MDA restarts satellite servicing business with SES as first customer
WASHINGTON — After scrapping an attempt at a satellite servicing business six years ago, MDA Corp. launched a new venture June 28 to repair and refuel satellites in orbit using a spacecraft it is building for the U.S. Defense Advanced Research Projects Agency (DARPA).
Fleet operator SES of Luxembourg has agreed to be the first customer for the venture, called Space Infrastructure Services (SIS) — the same name MDA used in 2011.
Steve Oldham, senior vice president of business development for Space Systems Loral, the U.S. satellite manufacturer MDA bought in 2012, is returning to lead the SIS business that he guided in the early 2010s. In a June 28 interview with SpaceNews, Oldham said MDA canceled its previous in-orbit servicing venture out of a concern that as a Canadian company it would be unable to compete with similar programs underway at NASA and DARPA.
That has all changed. MDA, through its ongoing acquisition of Englewood, Colorado-based DigitalGlobe, is transitioning to being a U.S. company, and Palo Alto, California-based SSL has contracts to build the spacecraft platforms for NASA and DARPA’s respective satellite servicing programs, Restore-L and Robotic Servicing of Geosynchronous Satellites (RSGS). The RSGS spacecraft will be the servicer for SIS’s business.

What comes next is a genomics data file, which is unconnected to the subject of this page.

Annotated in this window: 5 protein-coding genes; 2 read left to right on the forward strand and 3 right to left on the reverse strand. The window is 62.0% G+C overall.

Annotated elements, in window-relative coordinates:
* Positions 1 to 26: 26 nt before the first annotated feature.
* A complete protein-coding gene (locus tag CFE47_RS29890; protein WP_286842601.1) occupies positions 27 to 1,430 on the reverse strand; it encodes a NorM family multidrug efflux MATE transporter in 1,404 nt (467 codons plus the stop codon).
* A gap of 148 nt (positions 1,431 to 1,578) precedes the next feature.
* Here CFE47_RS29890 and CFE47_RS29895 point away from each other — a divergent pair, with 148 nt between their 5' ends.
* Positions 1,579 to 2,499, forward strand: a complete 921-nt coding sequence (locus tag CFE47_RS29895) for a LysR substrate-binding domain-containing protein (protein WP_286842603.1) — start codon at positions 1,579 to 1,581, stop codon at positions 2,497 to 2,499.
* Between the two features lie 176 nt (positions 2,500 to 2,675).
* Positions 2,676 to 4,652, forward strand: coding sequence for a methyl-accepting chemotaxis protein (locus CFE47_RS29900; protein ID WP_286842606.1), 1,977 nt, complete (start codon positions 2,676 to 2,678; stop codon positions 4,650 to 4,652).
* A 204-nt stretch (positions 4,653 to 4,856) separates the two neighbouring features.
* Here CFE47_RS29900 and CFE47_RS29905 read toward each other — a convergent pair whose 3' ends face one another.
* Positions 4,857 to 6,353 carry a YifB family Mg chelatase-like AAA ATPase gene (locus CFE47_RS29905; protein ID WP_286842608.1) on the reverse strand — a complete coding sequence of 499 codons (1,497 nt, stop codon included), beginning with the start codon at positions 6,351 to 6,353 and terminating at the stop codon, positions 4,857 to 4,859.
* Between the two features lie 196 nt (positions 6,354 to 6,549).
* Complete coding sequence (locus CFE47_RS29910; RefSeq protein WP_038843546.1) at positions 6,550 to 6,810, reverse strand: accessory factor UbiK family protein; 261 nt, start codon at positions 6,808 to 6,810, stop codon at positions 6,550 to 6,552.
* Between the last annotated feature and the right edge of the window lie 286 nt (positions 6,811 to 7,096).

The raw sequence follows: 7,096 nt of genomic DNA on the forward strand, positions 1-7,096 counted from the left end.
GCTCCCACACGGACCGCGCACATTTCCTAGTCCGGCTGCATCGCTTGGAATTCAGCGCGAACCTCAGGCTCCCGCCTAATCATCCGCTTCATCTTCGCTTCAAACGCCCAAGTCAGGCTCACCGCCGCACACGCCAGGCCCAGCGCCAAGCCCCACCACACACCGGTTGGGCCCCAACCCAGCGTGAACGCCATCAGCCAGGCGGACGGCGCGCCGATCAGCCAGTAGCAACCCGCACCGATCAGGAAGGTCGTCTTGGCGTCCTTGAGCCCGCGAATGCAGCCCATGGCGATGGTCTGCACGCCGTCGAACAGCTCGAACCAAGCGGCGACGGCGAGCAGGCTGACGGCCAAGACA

“What I now see is an alignment of what the government wants to do with what the commercial sector can do,” Oldham said. “It’s a mutual benefit.”
That alignment didn’t come easy — Orbital ATK of Dulles, Virginia, sued DARPA in February over the RSGS contract the agency competitively awarded to SSL, arguing that RSGS duplicated privately funded work Orbital ATK was already doing, and unfairly created a new competitor by providing SSL with the robotics payload and a launch vehicle. Orbital ATK is developing a fleet of Mission Extension Vehicles, or MEVs, that can link with satellites for life extension, and has Intelsat as its first customer. Later versions of the MEV would have robotic arms for satellite repair. Orbital ATK chose not to bid on the RSGS contract.
Oldham said he believes a resolution of the lawsuit “is imminent.” The U.S. government filed a motion to dismiss April 11.
“RSGS’ capability is significantly more advanced than what Orbital’s MEV does,” he said. “It has much more capability. To me these have always been two different programs and two capabilities. If I were Orbital, I would have bid on RSGS.”
Orbital ATK spokeswoman Vicki Cox declined to comment on the formation of SIS, but referred SpaceNews to the lawsuit the company filed in February with the U.S. District Court for the Eastern District of Virginia. The complaint alleges DARPA had discussed “using a consortium approach, in which various commercial partners would work with DARPA to develop and demonstrate the technology, which would then be available equally to all participants, to maintain fairness in the marketplace.